December 12, 2014
When Joan and I needed to purchase a new video camera, I did a lot of research and then found a reputable camera shop here in Seattle. After realizing that I didn’t understand enough to make a final decision, I sized up the customer service representatives and approached Justin, who happened to be holding one of the top two cameras I had learned about online. We exchanged introductions, and then he started asking clarifying questions that would enable him to better assist me: What is your primary purpose for using this camera? Do you understand the different options available? Do you already know how to use a video camera?
As I answered each question, I could almost see his brain go through a dichotomous key to narrow down the choices until we settled on one that would best match my needs and skills.
The principles Justin practiced as he helped me make an informed decision were not unique to that situation. They are practiced every day whenever anyone is helped to make a choice, whether the person is choosing a car, a washing machine, or in the case of our students, a good-fit book. Here are the principles Justin applied and how I think they relate to us as we help children select their next book.
- Possess a depth of knowledge about the subject: Acquiring a vast knowledge of books gives us a solid base from which to recommend titles.
- Systematically narrow down options: Asking questions and listening intently for nuggets of information helps us use our own dichotomous key to narrow down possibilities.
- Respect the choice made: Their perfectly matched book may not be our top choice or one that we deem expertly written, but in the end it is about keeping them engaged and motivated to continue reading.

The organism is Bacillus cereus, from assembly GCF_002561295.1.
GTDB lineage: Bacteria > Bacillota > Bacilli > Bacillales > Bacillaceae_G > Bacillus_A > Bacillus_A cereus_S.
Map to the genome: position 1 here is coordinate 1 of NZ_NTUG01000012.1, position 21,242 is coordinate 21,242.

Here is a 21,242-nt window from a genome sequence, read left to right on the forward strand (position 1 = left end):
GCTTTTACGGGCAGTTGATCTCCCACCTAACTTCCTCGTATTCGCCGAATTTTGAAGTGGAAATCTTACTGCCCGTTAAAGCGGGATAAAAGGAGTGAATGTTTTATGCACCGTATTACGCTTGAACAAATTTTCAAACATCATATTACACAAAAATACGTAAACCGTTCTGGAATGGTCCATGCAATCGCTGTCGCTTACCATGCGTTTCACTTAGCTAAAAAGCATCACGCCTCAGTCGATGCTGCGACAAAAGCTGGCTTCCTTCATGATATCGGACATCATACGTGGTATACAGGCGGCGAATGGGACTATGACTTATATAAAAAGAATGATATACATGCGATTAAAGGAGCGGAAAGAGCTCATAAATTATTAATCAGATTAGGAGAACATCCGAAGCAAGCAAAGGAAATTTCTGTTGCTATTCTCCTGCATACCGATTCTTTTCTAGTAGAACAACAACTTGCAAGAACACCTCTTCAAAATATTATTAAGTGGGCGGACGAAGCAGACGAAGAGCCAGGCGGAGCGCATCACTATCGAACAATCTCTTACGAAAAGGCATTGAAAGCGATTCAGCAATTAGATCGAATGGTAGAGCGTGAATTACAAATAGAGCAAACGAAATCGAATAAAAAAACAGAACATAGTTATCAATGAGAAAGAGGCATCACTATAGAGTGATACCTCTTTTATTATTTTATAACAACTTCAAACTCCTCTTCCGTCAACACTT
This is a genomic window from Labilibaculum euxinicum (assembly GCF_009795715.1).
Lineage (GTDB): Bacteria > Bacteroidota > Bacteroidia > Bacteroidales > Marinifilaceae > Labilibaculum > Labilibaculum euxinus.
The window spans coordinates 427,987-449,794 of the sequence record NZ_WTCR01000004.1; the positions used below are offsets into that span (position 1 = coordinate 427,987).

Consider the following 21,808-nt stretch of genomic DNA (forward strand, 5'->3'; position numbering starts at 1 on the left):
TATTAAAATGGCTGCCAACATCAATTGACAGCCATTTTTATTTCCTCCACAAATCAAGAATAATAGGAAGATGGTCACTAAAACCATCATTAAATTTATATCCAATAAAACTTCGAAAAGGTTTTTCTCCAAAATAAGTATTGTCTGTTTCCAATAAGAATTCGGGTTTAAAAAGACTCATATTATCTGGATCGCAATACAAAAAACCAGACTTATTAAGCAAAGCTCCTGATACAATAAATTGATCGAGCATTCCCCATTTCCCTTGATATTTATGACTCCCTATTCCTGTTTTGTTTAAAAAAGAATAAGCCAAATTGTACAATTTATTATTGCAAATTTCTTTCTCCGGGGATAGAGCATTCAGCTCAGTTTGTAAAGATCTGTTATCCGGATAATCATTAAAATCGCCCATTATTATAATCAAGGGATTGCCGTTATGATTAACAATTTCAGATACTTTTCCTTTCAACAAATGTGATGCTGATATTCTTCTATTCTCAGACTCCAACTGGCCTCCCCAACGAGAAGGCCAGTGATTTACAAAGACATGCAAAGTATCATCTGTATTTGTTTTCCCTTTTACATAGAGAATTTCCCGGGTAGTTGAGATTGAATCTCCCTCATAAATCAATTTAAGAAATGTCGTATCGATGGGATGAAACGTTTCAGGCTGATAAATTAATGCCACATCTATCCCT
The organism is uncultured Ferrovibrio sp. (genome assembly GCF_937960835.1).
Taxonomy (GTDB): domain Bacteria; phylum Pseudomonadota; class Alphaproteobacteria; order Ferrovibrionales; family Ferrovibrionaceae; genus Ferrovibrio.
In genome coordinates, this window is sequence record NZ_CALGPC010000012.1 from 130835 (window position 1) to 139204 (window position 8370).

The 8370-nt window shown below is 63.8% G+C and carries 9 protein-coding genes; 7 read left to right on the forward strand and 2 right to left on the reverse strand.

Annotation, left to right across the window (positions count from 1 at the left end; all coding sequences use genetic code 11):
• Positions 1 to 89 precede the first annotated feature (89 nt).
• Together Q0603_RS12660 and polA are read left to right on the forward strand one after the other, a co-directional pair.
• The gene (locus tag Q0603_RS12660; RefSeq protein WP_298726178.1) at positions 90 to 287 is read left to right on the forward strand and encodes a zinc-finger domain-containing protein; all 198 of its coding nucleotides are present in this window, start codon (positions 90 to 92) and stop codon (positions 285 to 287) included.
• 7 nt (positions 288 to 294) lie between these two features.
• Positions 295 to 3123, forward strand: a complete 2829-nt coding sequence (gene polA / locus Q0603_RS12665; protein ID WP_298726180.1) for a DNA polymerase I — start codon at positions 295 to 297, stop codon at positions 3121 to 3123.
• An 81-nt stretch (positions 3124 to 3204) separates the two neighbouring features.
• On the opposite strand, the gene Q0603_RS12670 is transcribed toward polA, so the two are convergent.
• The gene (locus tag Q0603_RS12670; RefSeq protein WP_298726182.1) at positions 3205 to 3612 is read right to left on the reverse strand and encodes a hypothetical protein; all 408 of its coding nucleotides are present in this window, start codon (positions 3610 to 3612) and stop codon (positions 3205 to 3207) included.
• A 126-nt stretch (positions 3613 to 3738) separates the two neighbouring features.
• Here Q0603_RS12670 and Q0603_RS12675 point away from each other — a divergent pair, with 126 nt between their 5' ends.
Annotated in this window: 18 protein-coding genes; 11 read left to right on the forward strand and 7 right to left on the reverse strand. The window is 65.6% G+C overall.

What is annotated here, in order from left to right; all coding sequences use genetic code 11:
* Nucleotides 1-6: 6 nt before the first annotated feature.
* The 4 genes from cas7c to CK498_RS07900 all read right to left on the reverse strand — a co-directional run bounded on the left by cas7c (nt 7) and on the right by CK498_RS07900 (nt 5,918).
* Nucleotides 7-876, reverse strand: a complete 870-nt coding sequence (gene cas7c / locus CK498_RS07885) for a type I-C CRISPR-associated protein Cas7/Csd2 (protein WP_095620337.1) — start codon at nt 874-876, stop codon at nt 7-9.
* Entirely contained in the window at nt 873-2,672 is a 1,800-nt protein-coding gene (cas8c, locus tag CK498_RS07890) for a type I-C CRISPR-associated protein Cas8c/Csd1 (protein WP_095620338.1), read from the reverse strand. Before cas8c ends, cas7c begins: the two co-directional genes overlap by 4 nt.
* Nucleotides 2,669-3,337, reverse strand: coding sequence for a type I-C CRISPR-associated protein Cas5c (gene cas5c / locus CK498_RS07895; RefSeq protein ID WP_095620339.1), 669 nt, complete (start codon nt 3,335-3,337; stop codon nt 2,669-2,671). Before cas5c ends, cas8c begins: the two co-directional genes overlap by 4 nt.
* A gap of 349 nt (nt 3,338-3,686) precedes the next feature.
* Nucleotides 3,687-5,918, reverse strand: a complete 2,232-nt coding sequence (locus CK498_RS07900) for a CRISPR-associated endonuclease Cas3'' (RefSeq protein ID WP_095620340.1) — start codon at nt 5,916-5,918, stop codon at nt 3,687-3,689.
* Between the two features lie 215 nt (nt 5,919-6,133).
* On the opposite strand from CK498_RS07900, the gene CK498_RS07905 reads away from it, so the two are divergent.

- Offer follow-up support: We monitor students' selections by conferring with them as needed, providing support to ensure their success.
By asking for assistance from the right person with the right tools, the complex task of choosing a good-fit book can become a lifelong habit for our students. Let’s do whatever it takes to be that teacher for them.
News from The Daily CAFE
This third-grade class celebrated writing achievements with a Publication Celebration.
This simple addition to the keeping-track sheet makes it even more useful and informative.
The popular card game War has been revised a bit to support early number sense as well as counting and cardinality.
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2015 Live Workshops
We are excited about our 2015 workshops. At each location, the first day will focus on Daily 5 and Math Daily 3. Day two covers all things CAFE.
2015 Online Seminars
Our online seminars are perfect for those who prefer short bursts of information combined with independent learning. They also work well if you’re time crunched or unable to travel to a live workshop.
During each session, we offer a seminar covering Daily 5, CAFE, and Math Daily 3.
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